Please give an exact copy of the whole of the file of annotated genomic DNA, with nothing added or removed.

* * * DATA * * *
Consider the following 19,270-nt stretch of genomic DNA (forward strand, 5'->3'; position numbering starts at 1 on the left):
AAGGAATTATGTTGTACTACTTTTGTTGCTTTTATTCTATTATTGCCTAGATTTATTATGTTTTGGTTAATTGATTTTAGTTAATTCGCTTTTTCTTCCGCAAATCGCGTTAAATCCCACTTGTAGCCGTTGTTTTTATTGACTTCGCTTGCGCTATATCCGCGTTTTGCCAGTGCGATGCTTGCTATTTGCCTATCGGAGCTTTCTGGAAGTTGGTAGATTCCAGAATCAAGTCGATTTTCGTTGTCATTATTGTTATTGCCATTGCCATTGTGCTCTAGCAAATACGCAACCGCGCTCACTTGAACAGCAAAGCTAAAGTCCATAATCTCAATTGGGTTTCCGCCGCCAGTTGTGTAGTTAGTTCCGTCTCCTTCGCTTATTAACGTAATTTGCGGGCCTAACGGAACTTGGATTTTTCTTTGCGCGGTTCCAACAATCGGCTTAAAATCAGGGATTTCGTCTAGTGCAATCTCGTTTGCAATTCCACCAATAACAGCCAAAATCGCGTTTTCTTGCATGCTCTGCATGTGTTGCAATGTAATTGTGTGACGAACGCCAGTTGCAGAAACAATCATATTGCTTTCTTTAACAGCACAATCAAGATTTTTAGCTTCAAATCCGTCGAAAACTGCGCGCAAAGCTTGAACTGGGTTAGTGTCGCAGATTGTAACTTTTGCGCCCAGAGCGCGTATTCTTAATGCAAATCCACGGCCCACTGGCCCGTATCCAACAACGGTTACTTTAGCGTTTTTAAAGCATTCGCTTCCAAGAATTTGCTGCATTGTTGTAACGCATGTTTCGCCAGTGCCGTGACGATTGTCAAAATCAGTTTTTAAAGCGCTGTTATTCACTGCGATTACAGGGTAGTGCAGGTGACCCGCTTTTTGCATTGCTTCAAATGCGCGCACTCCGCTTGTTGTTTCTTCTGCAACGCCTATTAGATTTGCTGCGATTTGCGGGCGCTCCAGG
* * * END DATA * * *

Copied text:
Consider the following 19,270-nt stretch of genomic DNA (forward strand, 5'->3'; position numbering starts at 1 on the left):
AAGGAATTATGTTGTACTACTTTTGTTGCTTTTATTCTATTATTGCCTAGATTTATTATGTTTTGGTTAATTGATTTTAGTTAATTCGCTTTTTCTTCCGCAAATCGCGTTAAATCCCACTTGTAGCCGTTGTTTTTATTGACTTCGCTTGCGCTATATCCGCGTTTTGCCAGTGCGATGCTTGCTATTTGCCTATCGGAGCTTTCTGGAAGTTGGTAGATTCCAGAATCAAGTCGATTTTCGTTGTCATTATTGTTATTGCCATTGCCATTGTGCTCTAGCAAATACGCAACCGCGCTCACTTGAACAGCAAAGCTAAAGTCCATAATCTCAATTGGGTTTCCGCCGCCAGTTGTGTAGTTAGTTCCGTCTCCTTCGCTTATTAACGTAATTTGCGGGCCTAACGGAACTTGGATTTTTCTTTGCGCGGTTCCAACAATCGGCTTAAAATCAGGGATTTCGTCTAGTGCAATCTCGTTTGCAATTCCACCAATAACAGCCAAAATCGCGTTTTCTTGCATGCTCTGCATGTGTTGCAATGTAATTGTGTGACGAACGCCAGTTGCAGAAACAATCATATTGCTTTCTTTAACAGCACAATCAAGATTTTTAGCTTCAAATCCGTCGAAAACTGCGCGCAAAGCTTGAACTGGGTTAGTGTCGCAGATTGTAACTTTTGCGCCCAGAGCGCGTATTCTTAATGCAAATCCACGGCCCACTGGCCCGTATCCAACAACGGTTACTTTAGCGTTTTTAAAGCATTCGCTTCCAAGAATTTGCTGCATTGTTGTAACGCATGTTTCGCCAGTGCCGTGACGATTGTCAAAATCAGTTTTTAAAGCGCTGTTATTCACTGCGATTACAGGGTAGTGCAGGTGACCCGCTTTTTGCATTGCTTCAAATGCGCGCACTCCGCTTGTTGTTTCTTCTGCAACGCCTATTAGATTTGCTGCGATTTGCGGGCGCTCCAGG